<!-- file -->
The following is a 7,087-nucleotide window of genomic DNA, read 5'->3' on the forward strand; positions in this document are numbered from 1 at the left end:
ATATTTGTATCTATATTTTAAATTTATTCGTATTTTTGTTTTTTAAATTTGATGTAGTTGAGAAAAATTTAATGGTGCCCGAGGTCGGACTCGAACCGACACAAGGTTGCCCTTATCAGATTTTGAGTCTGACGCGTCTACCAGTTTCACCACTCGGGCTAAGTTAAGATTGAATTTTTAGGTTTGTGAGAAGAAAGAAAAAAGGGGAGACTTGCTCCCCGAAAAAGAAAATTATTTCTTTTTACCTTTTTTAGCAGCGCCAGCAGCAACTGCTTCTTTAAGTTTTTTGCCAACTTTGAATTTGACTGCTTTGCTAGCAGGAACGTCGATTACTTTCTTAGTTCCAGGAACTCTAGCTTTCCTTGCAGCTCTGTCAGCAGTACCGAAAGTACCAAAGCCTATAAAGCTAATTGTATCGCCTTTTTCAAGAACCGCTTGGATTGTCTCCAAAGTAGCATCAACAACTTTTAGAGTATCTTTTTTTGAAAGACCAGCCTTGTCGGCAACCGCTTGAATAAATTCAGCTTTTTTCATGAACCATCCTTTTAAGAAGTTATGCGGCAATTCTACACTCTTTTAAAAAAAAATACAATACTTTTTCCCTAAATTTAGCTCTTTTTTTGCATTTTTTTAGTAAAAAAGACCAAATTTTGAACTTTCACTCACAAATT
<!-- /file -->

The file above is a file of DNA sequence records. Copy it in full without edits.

The following is a 7,087-nucleotide window of genomic DNA, read 5'->3' on the forward strand; positions in this document are numbered from 1 at the left end:
ATATTTGTATCTATATTTTAAATTTATTCGTATTTTTGTTTTTTAAATTTGATGTAGTTGAGAAAAATTTAATGGTGCCCGAGGTCGGACTCGAACCGACACAAGGTTGCCCTTATCAGATTTTGAGTCTGACGCGTCTACCAGTTTCACCACTCGGGCTAAGTTAAGATTGAATTTTTAGGTTTGTGAGAAGAAAGAAAAAAGGGGAGACTTGCTCCCCGAAAAAGAAAATTATTTCTTTTTACCTTTTTTAGCAGCGCCAGCAGCAACTGCTTCTTTAAGTTTTTTGCCAACTTTGAATTTGACTGCTTTGCTAGCAGGAACGTCGATTACTTTCTTAGTTCCAGGAACTCTAGCTTTCCTTGCAGCTCTGTCAGCAGTACCGAAAGTACCAAAGCCTATAAAGCTAATTGTATCGCCTTTTTCAAGAACCGCTTGGATTGTCTCCAAAGTAGCATCAACAACTTTTAGAGTATCTTTTTTTGAAAGACCAGCCTTGTCGGCAACCGCTTGAATAAATTCAGCTTTTTTCATGAACCATCCTTTTAAGAAGTTATGCGGCAATTCTACACTCTTTTAAAAAAAAATACAATACTTTTTCCCTAAATTTAGCTCTTTTTTTGCATTTTTTTAGTAAAAAAGACCAAATTTTGAACTTTCACTCACAAATT